Would someone be able to write a tool that enables the user to globally change each tracks volume?This would be handy especially if your songs contain large amounts of tracks,having to crawl tru them all one by one adding +2db or - 4db or whatever is a serious pain in the bum.
You might need this: https://forum.renoise.com/t/old-tool-now-2-8-mixdown-track/36244
No thats not really what im looking for it would need to include sends aswell
I haven’t checked out the tool myself. I assumed it does the trick for the sends too.
Anyway it really depends on your mixing techniques and the usage of track grouping and sends.
I’ve made a simple script which adds gainers at the end of each DSP chain with a predefined gain value. I’m using it when I want to render all the tracks into separate files so that they won’t clip. That’s a clumsy solution because you can’t change the gain value for all the tracks afterwards.
I suggested macro-recording of operations earlier. But got no response. It would however make it easier to, for example crank the volume 2dB on a couple of tracks, IF, macros had an option to record operations without being tied to the track the macro was recorded from. This is why I in the first place only suggested macros for the advanced pattern editor operations. The idea was to be able to Record a macro of operations. Stop the recording. Select another track, apply macro and get the recorded (and valid) operations applied to the track. Macros could fuck up a lot, just as you can with macros in excel, but on the other hand it could be of great assistance.
Another solution would be to add advanced mixer editor operations. With things such as Fader level -3 -1 +1 +3 and some kind of freely assignable “transpose”, like the Note operations for patterns.
In Cubase you can link faders but that requires multiple tracks to be selectable at once I guess.
At first glance it seems like you just want to raise/lower the volume of every track by the exact same amount, to give a ‘global’ change in volume over your whole song. If that’s the case then you can simply put a Gainer on the Master track and change the level there instead, to affect all tracks at once.
If, like eeter, you just need to temporarily lower the level of all tracks before rendering each to a separate .wav, then you could also lower the Track Headroom via the Song Settings panel.
Or did you mean something else?
(A tool to actually change all the individual track levels would still be handy, I’m just wondering if there isn’t a simpler solution that you can use right now)
That’s what I was thinking, if we are talking about the standard Post Gains anyway then changing the Master Pre Gain would do the same job. Due to the fact Sends are always before Post Gains I think this will always hold up, even when you have dynamic processors on the Send channel. Pre Gains are a completely different matter!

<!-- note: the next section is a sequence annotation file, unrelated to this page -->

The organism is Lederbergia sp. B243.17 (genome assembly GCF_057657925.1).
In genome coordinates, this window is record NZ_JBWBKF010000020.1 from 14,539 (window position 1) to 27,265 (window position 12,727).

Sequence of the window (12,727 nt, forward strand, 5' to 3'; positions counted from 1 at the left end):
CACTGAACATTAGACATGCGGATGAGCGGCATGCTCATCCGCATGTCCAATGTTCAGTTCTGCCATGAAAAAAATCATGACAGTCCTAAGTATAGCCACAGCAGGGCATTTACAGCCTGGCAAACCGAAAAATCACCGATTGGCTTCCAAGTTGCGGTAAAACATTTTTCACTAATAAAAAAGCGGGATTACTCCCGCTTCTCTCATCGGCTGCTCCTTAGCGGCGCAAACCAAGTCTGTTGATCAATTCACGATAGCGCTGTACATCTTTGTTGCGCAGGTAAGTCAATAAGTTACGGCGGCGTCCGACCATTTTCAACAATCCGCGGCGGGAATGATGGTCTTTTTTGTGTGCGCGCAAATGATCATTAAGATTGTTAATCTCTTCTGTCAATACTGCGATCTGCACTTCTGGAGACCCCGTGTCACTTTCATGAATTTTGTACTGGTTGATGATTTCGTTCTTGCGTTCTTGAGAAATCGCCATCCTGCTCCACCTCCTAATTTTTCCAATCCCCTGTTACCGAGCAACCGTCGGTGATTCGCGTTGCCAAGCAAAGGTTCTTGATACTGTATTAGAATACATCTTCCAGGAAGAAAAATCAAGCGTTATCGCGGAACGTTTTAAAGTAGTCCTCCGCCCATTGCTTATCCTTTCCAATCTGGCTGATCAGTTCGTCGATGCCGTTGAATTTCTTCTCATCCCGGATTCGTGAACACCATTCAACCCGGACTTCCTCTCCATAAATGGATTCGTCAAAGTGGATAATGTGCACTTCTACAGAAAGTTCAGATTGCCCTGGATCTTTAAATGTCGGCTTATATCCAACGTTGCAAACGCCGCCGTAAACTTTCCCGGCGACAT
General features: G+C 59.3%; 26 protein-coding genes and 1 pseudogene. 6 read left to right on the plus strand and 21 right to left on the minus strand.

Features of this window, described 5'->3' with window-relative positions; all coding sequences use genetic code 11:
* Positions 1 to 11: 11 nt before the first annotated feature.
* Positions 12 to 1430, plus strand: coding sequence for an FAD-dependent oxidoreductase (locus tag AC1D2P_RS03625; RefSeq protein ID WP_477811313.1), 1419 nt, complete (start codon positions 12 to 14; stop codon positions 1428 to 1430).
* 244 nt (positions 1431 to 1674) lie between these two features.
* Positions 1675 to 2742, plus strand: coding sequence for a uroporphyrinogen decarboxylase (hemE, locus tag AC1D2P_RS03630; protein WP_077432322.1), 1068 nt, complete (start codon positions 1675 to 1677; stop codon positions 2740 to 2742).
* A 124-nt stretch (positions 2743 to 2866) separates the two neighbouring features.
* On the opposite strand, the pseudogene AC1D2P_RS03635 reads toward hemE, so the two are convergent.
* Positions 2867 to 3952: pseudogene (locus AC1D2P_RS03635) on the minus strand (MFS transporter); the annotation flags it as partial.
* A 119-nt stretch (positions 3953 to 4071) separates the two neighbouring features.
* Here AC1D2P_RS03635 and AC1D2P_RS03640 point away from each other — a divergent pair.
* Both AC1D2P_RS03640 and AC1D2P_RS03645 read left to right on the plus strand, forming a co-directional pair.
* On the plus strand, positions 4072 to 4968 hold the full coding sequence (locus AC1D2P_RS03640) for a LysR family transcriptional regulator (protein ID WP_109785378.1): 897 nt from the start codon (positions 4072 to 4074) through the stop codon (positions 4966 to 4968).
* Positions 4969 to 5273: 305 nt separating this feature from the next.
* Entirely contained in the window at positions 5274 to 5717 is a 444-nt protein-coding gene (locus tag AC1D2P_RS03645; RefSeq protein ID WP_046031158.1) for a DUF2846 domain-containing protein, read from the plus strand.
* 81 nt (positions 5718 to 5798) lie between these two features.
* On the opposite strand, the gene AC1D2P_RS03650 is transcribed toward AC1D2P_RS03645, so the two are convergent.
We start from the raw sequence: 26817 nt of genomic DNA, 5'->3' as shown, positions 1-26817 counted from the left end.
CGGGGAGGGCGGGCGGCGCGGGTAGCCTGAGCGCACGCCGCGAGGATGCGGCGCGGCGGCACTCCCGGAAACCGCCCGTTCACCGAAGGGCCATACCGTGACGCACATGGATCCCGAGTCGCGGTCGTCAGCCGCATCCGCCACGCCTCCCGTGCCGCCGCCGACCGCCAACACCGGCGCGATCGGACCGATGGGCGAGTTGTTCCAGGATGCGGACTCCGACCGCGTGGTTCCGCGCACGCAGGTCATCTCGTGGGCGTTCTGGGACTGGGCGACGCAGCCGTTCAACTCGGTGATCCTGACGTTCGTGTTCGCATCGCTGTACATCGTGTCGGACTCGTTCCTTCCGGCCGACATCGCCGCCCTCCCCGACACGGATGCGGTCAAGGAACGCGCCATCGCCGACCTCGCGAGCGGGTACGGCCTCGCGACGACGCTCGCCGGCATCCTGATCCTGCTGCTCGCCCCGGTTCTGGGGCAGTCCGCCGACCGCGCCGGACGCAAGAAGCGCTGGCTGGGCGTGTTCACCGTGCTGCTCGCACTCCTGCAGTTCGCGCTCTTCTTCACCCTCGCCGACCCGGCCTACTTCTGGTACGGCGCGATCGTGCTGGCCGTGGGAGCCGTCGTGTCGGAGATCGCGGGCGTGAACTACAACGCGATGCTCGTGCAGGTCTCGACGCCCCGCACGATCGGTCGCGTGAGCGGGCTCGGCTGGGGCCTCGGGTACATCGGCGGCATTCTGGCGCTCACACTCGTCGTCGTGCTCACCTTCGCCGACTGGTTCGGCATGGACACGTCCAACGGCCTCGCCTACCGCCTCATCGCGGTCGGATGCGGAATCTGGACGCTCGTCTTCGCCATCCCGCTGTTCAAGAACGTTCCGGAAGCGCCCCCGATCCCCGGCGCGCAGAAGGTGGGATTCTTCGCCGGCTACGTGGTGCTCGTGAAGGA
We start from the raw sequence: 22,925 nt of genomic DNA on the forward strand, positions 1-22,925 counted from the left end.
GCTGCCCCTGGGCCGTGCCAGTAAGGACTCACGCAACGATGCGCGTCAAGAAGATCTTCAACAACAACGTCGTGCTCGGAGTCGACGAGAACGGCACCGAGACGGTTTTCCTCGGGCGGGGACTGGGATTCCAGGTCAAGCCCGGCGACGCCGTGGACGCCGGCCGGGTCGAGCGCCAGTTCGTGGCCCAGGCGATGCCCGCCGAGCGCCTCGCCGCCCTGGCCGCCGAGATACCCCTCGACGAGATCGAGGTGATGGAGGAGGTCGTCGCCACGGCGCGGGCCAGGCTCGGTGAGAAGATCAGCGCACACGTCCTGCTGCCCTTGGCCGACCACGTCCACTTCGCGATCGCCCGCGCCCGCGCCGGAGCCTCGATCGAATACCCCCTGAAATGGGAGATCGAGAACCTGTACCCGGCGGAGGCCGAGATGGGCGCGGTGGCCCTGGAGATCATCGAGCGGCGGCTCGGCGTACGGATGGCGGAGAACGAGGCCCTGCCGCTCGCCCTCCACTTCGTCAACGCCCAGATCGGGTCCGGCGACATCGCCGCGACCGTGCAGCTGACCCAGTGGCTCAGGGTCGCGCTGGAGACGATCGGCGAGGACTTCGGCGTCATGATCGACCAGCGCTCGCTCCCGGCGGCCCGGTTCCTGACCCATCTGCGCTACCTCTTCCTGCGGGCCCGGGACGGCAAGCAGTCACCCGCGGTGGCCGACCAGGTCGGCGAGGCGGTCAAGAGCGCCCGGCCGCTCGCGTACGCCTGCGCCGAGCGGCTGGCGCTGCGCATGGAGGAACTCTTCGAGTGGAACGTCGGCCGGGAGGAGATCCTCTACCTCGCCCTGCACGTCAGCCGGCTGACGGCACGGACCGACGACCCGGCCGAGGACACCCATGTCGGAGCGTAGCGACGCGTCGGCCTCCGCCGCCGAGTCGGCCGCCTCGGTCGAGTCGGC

Although an extension of the basic idea could be good. Adjustment of all Post Gains based on Track Selection (IE selection across tracks from within the Pattern Editor.) Then also an option for it to read any Gainer devices and if their name has been changed to Post-Gain it would adjust them instead (allowing you to see do so for tracks which used Sends etc.)
Also true that the Track Headroom would do a very similar job in the majority of cases and may be a usable solution a lot of the time.
Yes that would work,i never even thought of that,i hope this wouldnt have any unwanted side effects?
Sorry, but you quoted my entire post where I actually mentioned several different things.
When you ask about side effects, what exactly are you referring to?
A gainer on the master chain
Ok. Well, as I said, this would allow you to easily adjust the gain of every track in your song by the same amount. As far as side effects go, I’m really not sure if you have much to worry about. You would still be able to adjust individual tracks if you needed to, for example. If you have some FX on your Master track, then obviously the position of the Gainer will be important. For example, if you put the Gainer before a compressor, then raising/lowering the level may alter the overall behaviour of the compressor. Generally speaking, though, you would probably put the Gainer at the very end of the DSP Chain in order to control the overall/final levels. But also keep in mind that you’ll need to be careful when it comes to clipping the signal and things like that. Ultimately, it simply depends on your particular song and how everything is set up. I was only trying to suggest an easier way to adjust the master/global volume. You are still responsible for making sure that the new volume level doesn’t turn your song to crap
Yeah im well up on mastering and all that jazz im just wondering just in case i may have missed something.Thanks il try this method from now on